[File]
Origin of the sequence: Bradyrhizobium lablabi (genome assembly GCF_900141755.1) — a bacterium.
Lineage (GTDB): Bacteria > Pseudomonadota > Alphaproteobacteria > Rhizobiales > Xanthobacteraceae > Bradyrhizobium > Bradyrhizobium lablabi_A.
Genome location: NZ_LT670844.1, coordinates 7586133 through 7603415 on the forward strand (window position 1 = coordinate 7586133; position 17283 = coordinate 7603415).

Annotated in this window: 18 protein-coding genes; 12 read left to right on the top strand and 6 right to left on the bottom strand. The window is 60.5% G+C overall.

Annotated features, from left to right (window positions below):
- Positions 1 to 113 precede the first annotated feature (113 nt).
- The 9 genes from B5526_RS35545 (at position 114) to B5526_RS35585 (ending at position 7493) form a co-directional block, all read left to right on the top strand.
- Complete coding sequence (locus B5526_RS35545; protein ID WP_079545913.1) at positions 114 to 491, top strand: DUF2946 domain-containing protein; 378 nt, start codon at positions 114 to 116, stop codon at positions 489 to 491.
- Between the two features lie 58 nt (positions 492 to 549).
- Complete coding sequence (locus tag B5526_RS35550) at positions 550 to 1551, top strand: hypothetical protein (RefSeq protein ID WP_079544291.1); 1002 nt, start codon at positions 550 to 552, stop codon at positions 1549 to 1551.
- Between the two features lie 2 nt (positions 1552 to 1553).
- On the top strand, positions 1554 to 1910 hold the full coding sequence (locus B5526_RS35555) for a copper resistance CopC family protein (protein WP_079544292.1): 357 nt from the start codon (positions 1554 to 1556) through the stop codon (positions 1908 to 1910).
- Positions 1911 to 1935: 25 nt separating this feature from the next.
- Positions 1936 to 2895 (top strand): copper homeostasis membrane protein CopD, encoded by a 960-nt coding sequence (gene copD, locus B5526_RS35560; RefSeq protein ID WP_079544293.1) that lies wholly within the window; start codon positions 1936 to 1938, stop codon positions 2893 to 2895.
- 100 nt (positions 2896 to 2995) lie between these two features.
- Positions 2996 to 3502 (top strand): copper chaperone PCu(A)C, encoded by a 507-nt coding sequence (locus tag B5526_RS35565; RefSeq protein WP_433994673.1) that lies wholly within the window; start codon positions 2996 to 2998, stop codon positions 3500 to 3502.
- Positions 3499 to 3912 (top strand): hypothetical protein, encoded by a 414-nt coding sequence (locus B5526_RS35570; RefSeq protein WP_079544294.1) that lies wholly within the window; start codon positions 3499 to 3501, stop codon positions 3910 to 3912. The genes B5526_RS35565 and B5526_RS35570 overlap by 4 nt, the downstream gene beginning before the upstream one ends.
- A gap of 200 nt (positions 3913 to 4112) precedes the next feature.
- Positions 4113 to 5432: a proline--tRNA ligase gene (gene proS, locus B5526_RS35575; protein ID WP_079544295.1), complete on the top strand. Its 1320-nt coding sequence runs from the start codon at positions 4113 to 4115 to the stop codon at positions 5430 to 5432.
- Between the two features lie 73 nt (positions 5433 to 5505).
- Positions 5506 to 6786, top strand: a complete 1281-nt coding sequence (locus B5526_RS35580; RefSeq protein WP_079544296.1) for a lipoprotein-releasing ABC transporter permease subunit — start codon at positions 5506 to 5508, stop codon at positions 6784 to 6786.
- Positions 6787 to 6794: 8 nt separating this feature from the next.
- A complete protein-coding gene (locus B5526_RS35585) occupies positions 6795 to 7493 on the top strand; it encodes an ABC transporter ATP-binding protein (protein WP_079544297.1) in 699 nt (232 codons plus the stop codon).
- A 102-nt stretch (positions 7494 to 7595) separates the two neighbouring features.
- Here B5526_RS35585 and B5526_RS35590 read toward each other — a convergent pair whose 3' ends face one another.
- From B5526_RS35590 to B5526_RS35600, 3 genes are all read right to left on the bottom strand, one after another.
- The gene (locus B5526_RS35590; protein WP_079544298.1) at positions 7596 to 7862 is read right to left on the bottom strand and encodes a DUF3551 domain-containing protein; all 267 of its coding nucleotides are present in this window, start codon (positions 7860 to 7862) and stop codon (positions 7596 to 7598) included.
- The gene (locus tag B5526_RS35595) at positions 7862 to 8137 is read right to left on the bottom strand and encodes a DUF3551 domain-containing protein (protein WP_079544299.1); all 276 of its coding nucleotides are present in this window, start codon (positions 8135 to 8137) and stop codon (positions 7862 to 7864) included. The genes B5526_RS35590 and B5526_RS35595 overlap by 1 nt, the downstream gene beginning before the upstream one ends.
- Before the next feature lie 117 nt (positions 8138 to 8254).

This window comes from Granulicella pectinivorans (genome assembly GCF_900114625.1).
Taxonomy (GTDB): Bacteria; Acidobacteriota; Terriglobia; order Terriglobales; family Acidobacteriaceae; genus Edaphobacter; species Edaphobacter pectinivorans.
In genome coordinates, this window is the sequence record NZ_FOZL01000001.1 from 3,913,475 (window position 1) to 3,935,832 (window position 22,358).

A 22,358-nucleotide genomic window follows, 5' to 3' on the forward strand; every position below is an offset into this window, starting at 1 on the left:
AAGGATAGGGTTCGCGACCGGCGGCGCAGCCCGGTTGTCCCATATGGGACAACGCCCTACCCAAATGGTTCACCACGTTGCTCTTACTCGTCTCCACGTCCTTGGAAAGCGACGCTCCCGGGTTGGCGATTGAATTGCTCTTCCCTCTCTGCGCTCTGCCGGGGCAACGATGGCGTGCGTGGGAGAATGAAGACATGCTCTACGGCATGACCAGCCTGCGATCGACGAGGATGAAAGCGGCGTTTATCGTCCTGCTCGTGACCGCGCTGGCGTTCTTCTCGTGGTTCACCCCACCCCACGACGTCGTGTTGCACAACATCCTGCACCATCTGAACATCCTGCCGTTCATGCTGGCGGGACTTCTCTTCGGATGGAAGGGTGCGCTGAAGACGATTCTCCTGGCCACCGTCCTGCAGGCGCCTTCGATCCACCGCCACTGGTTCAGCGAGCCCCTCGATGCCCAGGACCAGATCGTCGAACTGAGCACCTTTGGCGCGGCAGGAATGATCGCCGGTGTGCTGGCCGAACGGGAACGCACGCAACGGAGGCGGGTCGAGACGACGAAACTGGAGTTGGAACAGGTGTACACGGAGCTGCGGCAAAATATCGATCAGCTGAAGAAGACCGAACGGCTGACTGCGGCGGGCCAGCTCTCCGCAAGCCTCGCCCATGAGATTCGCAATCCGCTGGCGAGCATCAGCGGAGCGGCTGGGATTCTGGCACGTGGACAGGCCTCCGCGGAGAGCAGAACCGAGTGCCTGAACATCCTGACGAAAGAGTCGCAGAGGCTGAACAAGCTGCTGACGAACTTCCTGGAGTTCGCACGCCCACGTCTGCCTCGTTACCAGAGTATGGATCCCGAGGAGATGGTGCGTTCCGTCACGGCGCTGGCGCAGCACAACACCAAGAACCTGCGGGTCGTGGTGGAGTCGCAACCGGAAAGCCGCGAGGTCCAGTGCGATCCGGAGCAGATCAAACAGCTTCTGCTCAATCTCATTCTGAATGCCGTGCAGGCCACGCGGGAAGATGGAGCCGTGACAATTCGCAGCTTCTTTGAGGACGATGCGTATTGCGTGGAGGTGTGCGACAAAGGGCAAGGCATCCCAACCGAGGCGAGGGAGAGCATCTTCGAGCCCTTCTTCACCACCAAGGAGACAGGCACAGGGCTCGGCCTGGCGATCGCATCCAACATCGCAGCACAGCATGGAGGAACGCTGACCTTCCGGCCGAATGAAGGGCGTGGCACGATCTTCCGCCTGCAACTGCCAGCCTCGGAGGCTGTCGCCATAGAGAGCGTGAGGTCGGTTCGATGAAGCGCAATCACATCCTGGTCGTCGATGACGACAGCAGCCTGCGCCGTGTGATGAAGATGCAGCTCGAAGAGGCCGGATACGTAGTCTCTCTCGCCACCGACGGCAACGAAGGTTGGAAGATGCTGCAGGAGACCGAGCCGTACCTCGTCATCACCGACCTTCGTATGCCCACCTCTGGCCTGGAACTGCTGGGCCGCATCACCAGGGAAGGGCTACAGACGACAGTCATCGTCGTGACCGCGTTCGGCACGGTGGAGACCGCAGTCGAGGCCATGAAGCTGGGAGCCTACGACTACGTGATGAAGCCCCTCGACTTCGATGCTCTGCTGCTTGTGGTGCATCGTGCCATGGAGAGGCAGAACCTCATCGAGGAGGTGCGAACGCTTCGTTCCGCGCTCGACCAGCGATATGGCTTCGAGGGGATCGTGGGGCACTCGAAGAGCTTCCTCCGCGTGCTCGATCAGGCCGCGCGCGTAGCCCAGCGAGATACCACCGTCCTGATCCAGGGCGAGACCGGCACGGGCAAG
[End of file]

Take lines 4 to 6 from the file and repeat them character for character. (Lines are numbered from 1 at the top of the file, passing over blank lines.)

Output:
Annotated in this window: 18 protein-coding genes; 12 read left to right on the top strand and 6 right to left on the bottom strand. The window is 60.5% G+C overall.

Annotated features, from left to right (window positions below):
- Positions 1 to 113 precede the first annotated feature (113 nt).